I was recently sent a pre-release copy of Rainstorm EP released by Ice Water Games, a small development collective consisting of thirteen members and which is run as a nonprofit*, or as they describe it on their site, “a democratically run games label […] controlled collectively by the membership.” Their games are each made by members, sometimes individually and sometimes in small teams, which is the case with Rainstorm EP, which credits Jake Grizzly Pierce with the art, development and design and Jakey Mumfie with sound design, music and implementation.
I don’t usually respond to PR emails, but I was intrigued by this premise and decided to take a look at Rainstorm EP. The game is short and simple, more like a virtual playlist than classic videogame, similar to Sundae Moth’s SoftTelevision. This low-poly jukebox consists of what appears to be a concrete lot with a brick wall, just sort of hanging as a giant single tile out in space. You can rotate the tile, look at it from the front or the back, and click on the various things scattered upon it to find hidden cassette tapes. These tapes, which can be selected from a carousel at the bottom of the screen, can be found around manhole covers and wet band posters, and play a variety of tunes that sweetly play to the sound of pouring rain.
Some of these compositions are eerie, some of them are more sombre, while others are playful, but the one thing they have in common is that they’re all suited to the feelings of being caught outside in the rain, and the muted colour palette of the game reinforces the sensation of being caught in the city on the misty grey evening of a storm.
This game is extremely short, and can be played in a matter of minutes. It’s charming, and well-executed, but isn’t pushing too many boundaries in either aesthetic or conceptual terms. That’s alright, not everything has to reinvent the wheel. It slots in well with a category of indie games that serve to relax, to decompress, to soften the mood. It seems rude to sum them up as interactive screensavers, or “time wasters”, or as a kind of digital stress-ball, but I think for someone looking to kill 10 minutes they can be useful in that way.
I wondered, while looking into Ice Water Games, if this tiny little digital music box gave me enough to draw any conclusion about the collective. So to get a clearer understanding of where these artists are coming from, I decided to play another game: Fire Place by Badru.
Fire Place is similar to Rainstorm EP in that it fits into the same category of short, relaxing game with a single concept and straightforward mechanics. On the description page for the game, Badru even invites players to use Fire Place they way they would use the fireplace channel, for instance during “friendly gatherings.”
But Fire Place is a little bit more complex than Rainstorm EP. Instead of clicking things to uncover cassette tapes, Fire Place quite literally tasks the player with getting a fire going in one of four environments (the main one being, of course, a fireplace.) The first-person game, which has that smooth geometric look of a 3D Unity game, as opposed to Rainstorm EP’s chunky, low-res style, offers the player a variety of tools to use to get their fire roaring. These include paper, logs, matches, a poker and tongs. The paper and logs can be scaled to be bigger or smaller using the mouse wheel on your keyboard, and must be thrown into the fireplace in the right balance to actually catch and create a proud fire.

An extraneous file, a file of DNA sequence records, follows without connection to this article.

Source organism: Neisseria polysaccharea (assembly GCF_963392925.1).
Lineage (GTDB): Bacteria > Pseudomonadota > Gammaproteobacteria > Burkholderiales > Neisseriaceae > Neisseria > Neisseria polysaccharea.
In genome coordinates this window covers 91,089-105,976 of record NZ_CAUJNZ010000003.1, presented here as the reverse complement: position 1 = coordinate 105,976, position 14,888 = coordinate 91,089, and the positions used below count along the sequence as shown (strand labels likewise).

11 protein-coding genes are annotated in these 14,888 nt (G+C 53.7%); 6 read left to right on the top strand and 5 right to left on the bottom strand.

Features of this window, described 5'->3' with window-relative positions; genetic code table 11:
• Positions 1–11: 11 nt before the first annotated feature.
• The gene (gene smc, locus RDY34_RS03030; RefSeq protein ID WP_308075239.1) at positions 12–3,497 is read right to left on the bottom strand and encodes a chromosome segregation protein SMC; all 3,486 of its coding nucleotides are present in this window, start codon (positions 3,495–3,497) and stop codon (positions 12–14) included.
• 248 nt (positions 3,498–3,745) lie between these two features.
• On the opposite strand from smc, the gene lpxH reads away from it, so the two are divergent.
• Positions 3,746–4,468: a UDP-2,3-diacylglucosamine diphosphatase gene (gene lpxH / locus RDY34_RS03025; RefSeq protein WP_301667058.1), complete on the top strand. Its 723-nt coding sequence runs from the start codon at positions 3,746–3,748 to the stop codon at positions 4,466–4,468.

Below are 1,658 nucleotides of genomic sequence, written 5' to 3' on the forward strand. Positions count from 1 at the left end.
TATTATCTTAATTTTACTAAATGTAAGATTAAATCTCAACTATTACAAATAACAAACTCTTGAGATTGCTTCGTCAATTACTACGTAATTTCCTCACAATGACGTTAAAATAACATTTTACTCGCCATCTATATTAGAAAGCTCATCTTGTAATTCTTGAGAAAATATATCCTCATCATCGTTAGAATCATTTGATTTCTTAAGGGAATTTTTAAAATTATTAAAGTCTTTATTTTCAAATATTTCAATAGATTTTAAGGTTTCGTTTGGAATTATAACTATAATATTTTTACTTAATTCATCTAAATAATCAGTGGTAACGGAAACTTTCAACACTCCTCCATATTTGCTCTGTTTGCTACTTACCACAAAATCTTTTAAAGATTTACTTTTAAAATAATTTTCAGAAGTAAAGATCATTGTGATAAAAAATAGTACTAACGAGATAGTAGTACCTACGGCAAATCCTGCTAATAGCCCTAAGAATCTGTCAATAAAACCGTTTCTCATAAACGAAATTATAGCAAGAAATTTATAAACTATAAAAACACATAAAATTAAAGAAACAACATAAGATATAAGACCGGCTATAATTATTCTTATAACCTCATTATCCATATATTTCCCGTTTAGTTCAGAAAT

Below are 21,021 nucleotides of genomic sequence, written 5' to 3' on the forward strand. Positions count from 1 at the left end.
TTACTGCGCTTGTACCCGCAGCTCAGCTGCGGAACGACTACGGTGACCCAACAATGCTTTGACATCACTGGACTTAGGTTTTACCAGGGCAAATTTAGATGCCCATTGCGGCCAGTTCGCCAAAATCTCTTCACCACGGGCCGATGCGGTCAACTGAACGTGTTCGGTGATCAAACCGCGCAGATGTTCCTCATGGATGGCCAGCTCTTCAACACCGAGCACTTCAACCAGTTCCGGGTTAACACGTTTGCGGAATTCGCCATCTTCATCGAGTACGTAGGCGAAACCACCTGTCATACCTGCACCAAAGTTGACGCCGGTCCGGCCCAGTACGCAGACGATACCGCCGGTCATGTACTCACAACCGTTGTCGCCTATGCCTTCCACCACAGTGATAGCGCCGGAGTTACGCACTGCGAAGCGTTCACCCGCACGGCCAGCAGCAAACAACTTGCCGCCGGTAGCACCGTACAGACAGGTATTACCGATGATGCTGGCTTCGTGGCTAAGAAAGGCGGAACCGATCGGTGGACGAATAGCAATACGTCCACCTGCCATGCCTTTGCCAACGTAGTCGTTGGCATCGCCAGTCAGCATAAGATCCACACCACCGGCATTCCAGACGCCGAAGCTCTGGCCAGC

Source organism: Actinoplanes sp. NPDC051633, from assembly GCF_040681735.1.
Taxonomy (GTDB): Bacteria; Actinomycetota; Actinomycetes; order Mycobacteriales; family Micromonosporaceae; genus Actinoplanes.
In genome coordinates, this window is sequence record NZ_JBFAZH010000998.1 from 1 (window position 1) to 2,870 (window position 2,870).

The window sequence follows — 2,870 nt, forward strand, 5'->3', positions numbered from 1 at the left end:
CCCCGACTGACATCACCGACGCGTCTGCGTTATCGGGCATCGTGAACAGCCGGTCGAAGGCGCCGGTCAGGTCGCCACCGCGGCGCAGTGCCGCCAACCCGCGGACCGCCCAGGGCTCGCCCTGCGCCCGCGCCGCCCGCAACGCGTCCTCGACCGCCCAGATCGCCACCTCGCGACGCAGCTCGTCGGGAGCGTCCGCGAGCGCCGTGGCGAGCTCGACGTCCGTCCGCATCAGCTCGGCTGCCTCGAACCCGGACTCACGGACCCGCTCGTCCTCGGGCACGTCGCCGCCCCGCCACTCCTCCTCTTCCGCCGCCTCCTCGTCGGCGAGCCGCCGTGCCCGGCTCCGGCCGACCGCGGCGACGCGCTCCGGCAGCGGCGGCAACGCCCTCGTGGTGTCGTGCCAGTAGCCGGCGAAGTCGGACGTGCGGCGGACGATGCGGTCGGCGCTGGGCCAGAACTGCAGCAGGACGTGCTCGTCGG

Although Fire Place is just as simple as Rainstorm EP, it’s actually surprisingly difficult to get a real fire going. It might be harder to complete this task in the game than it is in real life. Both games demand a certain degree of calm and mindfulness, but Fire Place requires a little more focus and concentration to actually achieve the goal. I can’t help but feel Fire Place has a little bit more meat on its bones than Rainstorm EP because of that extra layer of complexity, but both do the job of presenting players with digital environments that are meditative, non-confrontational, and atmospheric. (It’s worth mentioning also that the original soundtrack by Michael Bell is beautiful.)
That seems to be the general vibe I get from Ice Water Games. I wish the artists in this little collective well on their quest to make ambient, gentle, miniature virtual worlds, and I recommend their stuff to anybody looking to take a few minutes to chill out, do something fun without too much demand, and listen to some nice music. Rainstorm EP is available for $3.00 on itch.io right now and Fire Place can be purchased for $5.00 from itch.io or Steam—humble prices for good games from developers working together toward a noble goal.
*12/04/2019 Update: I have been informed by Ice Water Games member Badru that the label is legally a nonprofit, rather than a co-op as I had originally believed. Additionally, there are a total of 13 members, whereas 7 names are listed on their blog. Badru also clarifies that games sales go “100% to the creators, split by labor contribution to the product.” The review has been altered to reflect this.